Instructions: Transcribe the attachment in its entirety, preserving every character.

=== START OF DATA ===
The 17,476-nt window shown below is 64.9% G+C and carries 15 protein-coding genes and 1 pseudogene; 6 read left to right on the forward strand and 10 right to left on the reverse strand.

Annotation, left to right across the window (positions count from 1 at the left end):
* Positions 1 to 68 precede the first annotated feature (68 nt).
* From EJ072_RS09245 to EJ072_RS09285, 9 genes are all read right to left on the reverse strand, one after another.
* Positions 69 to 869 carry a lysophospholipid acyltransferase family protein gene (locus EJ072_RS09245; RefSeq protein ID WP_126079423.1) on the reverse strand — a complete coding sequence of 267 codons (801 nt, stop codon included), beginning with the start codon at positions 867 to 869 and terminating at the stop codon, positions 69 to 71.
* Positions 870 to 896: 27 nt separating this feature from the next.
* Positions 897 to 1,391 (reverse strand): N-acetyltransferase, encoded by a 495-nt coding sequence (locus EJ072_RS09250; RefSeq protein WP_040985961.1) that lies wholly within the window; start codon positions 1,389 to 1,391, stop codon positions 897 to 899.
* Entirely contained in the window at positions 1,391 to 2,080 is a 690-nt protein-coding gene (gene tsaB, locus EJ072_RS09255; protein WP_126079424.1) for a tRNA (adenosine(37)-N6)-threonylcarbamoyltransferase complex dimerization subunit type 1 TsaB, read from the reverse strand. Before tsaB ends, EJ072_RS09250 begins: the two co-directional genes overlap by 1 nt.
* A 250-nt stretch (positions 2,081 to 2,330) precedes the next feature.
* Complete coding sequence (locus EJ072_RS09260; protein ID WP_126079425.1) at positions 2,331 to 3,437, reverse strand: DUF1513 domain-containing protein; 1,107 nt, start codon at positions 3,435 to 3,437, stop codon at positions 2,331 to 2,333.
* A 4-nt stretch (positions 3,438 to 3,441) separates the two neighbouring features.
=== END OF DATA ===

The 17,476-nt window shown below is 64.9% G+C and carries 15 protein-coding genes and 1 pseudogene; 6 read left to right on the forward strand and 10 right to left on the reverse strand.

Annotation, left to right across the window (positions count from 1 at the left end):
* Positions 1 to 68 precede the first annotated feature (68 nt).
* From EJ072_RS09245 to EJ072_RS09285, 9 genes are all read right to left on the reverse strand, one after another.
* Positions 69 to 869 carry a lysophospholipid acyltransferase family protein gene (locus EJ072_RS09245; RefSeq protein ID WP_126079423.1) on the reverse strand — a complete coding sequence of 267 codons (801 nt, stop codon included), beginning with the start codon at positions 867 to 869 and terminating at the stop codon, positions 69 to 71.
* Positions 870 to 896: 27 nt separating this feature from the next.
* Positions 897 to 1,391 (reverse strand): N-acetyltransferase, encoded by a 495-nt coding sequence (locus EJ072_RS09250; RefSeq protein WP_040985961.1) that lies wholly within the window; start codon positions 1,389 to 1,391, stop codon positions 897 to 899.
* Entirely contained in the window at positions 1,391 to 2,080 is a 690-nt protein-coding gene (gene tsaB, locus EJ072_RS09255; protein WP_126079424.1) for a tRNA (adenosine(37)-N6)-threonylcarbamoyltransferase complex dimerization subunit type 1 TsaB, read from the reverse strand. Before tsaB ends, EJ072_RS09250 begins: the two co-directional genes overlap by 1 nt.
* A 250-nt stretch (positions 2,081 to 2,330) precedes the next feature.
* Complete coding sequence (locus EJ072_RS09260; protein ID WP_126079425.1) at positions 2,331 to 3,437, reverse strand: DUF1513 domain-containing protein; 1,107 nt, start codon at positions 3,435 to 3,437, stop codon at positions 2,331 to 2,333.
* A 4-nt stretch (positions 3,438 to 3,441) separates the two neighbouring features.